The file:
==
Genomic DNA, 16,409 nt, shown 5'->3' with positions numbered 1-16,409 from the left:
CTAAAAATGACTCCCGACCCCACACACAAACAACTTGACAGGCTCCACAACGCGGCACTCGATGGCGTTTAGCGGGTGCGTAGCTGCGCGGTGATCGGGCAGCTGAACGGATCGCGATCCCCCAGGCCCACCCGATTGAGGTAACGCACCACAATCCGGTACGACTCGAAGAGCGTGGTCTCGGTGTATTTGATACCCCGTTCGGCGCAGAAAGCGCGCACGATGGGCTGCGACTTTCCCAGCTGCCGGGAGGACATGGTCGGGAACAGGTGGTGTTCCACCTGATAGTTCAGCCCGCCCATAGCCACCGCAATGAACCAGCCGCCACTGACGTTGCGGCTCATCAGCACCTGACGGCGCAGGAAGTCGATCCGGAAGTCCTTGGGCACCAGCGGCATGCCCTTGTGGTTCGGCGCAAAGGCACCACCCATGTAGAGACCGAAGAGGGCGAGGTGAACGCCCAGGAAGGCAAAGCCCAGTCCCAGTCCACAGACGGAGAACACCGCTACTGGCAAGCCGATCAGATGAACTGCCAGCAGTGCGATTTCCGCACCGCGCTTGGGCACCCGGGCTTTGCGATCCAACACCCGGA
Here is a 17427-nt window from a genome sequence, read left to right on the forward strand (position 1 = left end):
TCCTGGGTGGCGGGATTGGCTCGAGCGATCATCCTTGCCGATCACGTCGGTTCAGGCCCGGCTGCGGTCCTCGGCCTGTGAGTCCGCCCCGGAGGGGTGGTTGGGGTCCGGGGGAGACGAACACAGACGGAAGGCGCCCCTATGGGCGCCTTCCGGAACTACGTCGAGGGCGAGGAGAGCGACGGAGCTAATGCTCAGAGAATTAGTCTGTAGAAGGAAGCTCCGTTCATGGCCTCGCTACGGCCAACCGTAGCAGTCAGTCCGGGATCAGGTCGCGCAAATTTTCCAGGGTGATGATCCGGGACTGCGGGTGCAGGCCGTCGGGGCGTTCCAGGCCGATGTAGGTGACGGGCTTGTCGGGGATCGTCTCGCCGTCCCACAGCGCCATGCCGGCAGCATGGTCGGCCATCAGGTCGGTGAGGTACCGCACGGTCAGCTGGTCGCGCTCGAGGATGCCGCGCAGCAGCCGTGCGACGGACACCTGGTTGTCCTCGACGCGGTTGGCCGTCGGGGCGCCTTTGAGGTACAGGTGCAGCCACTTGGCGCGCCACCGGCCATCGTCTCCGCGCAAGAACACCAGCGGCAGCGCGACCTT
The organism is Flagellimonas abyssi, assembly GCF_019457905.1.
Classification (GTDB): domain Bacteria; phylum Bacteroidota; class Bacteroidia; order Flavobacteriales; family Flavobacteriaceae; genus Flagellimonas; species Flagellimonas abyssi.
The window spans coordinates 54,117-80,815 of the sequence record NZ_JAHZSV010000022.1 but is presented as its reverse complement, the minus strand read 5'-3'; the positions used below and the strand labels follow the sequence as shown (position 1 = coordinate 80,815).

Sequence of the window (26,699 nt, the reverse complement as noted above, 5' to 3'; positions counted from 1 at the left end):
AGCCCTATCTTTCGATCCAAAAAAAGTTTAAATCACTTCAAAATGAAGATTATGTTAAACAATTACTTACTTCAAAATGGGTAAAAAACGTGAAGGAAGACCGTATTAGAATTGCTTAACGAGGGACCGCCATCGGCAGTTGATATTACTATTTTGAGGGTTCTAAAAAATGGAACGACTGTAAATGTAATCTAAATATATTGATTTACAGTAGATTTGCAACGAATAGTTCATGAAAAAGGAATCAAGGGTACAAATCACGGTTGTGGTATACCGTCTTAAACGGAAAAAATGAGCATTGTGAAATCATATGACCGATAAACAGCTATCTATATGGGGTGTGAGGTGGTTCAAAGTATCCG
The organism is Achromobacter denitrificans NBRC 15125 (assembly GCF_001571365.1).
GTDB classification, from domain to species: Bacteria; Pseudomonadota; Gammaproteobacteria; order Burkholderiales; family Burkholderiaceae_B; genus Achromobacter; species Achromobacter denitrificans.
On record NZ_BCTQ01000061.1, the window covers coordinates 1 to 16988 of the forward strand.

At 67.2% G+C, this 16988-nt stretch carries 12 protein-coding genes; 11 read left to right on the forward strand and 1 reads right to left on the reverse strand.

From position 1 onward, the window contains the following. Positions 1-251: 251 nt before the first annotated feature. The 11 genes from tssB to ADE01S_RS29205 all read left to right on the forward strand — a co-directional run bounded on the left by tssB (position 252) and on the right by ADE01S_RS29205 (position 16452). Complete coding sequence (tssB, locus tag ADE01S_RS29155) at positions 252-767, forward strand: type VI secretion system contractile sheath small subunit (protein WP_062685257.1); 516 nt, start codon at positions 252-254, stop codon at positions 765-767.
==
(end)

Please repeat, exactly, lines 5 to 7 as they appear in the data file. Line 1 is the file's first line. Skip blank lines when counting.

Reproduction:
The organism is Flagellimonas abyssi, assembly GCF_019457905.1.
Classification (GTDB): domain Bacteria; phylum Bacteroidota; class Bacteroidia; order Flavobacteriales; family Flavobacteriaceae; genus Flagellimonas; species Flagellimonas abyssi.
The window spans coordinates 54,117-80,815 of the sequence record NZ_JAHZSV010000022.1 but is presented as its reverse complement, the minus strand read 5'-3'; the positions used below and the strand labels follow the sequence as shown (position 1 = coordinate 80,815).